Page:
I remind you … although you have 225 days in now, you have only been a confessed smoker for 90 days. Change takes time.
Your favorite poem, ‘If’, has always brought you to tears. When I ask why, you said it was because of the line: ‘If you can fill the unforgiving minute with sixty seconds' worth of distance run. Yours is the Earth and everything that's in it, And - which is more - you'll be a Man my son!’
To you, the unforgiving minute represents your lost potential. You take the quote literally, Running is your way to compensate for the unforgiving minutes that you have lost. Without running, you feel less entitled, less of a man and less deserving of life on Earth.
“I don’t believe in God … I am angry at God. I have every right to question him. If he is real then he should have killed me back then.”
Without any prompting from me, you started to talk about how you think your role of father is going to grow. You see it the same way my psychologist sees it. Your father role will kick in slowly. It will not be something that you slip into right away. I’m pleased that you acknowledged this, because I see this already being the case.
It frustrates you when the children come to me with their problems and not you but you are gradually getting that back. It’s a practice thing. Most parents ease into the parenthood thing with newborns … stepping into the lives of a 10 and 8 (almost) year old is very difficult without causing some collateral damage.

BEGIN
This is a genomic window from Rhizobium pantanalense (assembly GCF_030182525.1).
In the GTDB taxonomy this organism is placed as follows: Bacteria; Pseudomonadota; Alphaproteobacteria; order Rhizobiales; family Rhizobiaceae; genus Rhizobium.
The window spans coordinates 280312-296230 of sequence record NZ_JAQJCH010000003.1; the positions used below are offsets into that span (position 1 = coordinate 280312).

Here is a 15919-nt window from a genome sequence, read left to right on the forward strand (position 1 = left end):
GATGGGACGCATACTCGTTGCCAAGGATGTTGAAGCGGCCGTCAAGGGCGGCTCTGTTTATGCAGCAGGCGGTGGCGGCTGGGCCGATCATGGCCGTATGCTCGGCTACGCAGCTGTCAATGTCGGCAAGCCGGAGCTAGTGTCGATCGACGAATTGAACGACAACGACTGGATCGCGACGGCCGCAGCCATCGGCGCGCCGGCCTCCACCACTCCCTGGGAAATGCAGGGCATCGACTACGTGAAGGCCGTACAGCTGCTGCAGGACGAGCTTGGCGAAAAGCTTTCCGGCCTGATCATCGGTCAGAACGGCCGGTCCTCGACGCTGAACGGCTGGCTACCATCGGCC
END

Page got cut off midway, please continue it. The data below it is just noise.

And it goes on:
Today, our family psychologist did more exploration about smoking and asked you about your feelings when you want to smoke. This has been a real sensitive spot between us. I try to be supportive and yet not enabling. That is a difficult compromise to achieve. I think that you don’t believe I have achieved it because, more then once, you said “I make you want to smoke”.
The psychologist thinks it would be wise for Tara to see a psychologist to help her understand the feelings that she has. Over the past few months, I have learned that understanding fosters acceptance of the feelings and this allows you to learn more about yourself.
I reflect on the last months, and sense a theme of anger. I’ve drifted in and out of anger for some time. Most of my anger is directed outwards to the hospital, and the people who try to help you and the system that supports them. Tara is entitled to her anger. You are entitled to yours … your anger with God.
It has been a yo-yo day and I have to leave for Truro when you are going on a down swing. Just as I was wondering how I was going to leave you in the emotional state that you were in … the chaplain (ironically) comes to visit you just as I leave. It really couldn’t be any more obvious, God isn’t punishing you, God is there to help at every turn … you just can’t see it right now.
On the drive home, I wonder why I am so tired. It’s the transitions. Transitions from nurturing mode to logistic mode. I have never been a person who can ‘change horses’ quickly. I have inertia and a momentum problem. The transition time is spent in the car. I try to decompress in the car so that I’m ready for my next shift in Truro.
The closer I get to Truro, the more tired I got. “I only have to do this for another two weeks.” I think aloud, trying to keep my eyes open. I finally limp into the driveway. I turn off the engine and tip the seat back and sleep … in the sunny car … in the driveway... for a full 45 minutes.
The sleep proved to restore me partially but not completely. To finish the job, I took Annie out for a walk. Then I was ready for the rest of the week ... Logistic mode.